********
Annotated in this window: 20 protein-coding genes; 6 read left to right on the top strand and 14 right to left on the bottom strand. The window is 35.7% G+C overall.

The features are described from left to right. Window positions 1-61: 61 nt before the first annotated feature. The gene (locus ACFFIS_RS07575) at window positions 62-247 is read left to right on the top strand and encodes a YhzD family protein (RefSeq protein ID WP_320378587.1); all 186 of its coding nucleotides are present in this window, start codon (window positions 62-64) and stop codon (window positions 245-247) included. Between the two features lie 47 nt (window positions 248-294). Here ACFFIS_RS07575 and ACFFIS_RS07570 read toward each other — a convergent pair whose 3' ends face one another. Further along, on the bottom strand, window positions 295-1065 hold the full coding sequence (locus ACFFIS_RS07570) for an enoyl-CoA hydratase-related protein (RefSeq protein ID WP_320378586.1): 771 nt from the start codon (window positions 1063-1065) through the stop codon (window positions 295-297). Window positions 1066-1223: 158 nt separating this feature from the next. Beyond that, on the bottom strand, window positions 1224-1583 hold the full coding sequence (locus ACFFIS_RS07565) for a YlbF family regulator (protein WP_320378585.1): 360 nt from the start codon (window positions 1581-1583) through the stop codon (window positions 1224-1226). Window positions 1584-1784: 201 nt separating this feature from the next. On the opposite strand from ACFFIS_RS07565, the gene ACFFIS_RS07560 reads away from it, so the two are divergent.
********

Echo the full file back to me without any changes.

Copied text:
Annotated in this window: 20 protein-coding genes; 6 read left to right on the top strand and 14 right to left on the bottom strand. The window is 35.7% G+C overall.

The features are described from left to right. Window positions 1-61: 61 nt before the first annotated feature. The gene (locus ACFFIS_RS07575) at window positions 62-247 is read left to right on the top strand and encodes a YhzD family protein (RefSeq protein ID WP_320378587.1); all 186 of its coding nucleotides are present in this window, start codon (window positions 62-64) and stop codon (window positions 245-247) included. Between the two features lie 47 nt (window positions 248-294). Here ACFFIS_RS07575 and ACFFIS_RS07570 read toward each other — a convergent pair whose 3' ends face one another. Further along, on the bottom strand, window positions 295-1065 hold the full coding sequence (locus ACFFIS_RS07570) for an enoyl-CoA hydratase-related protein (RefSeq protein ID WP_320378586.1): 771 nt from the start codon (window positions 1063-1065) through the stop codon (window positions 295-297). Window positions 1066-1223: 158 nt separating this feature from the next. Beyond that, on the bottom strand, window positions 1224-1583 hold the full coding sequence (locus ACFFIS_RS07565) for a YlbF family regulator (protein WP_320378585.1): 360 nt from the start codon (window positions 1581-1583) through the stop codon (window positions 1224-1226). Window positions 1584-1784: 201 nt separating this feature from the next. On the opposite strand from ACFFIS_RS07565, the gene ACFFIS_RS07560 reads away from it, so the two are divergent.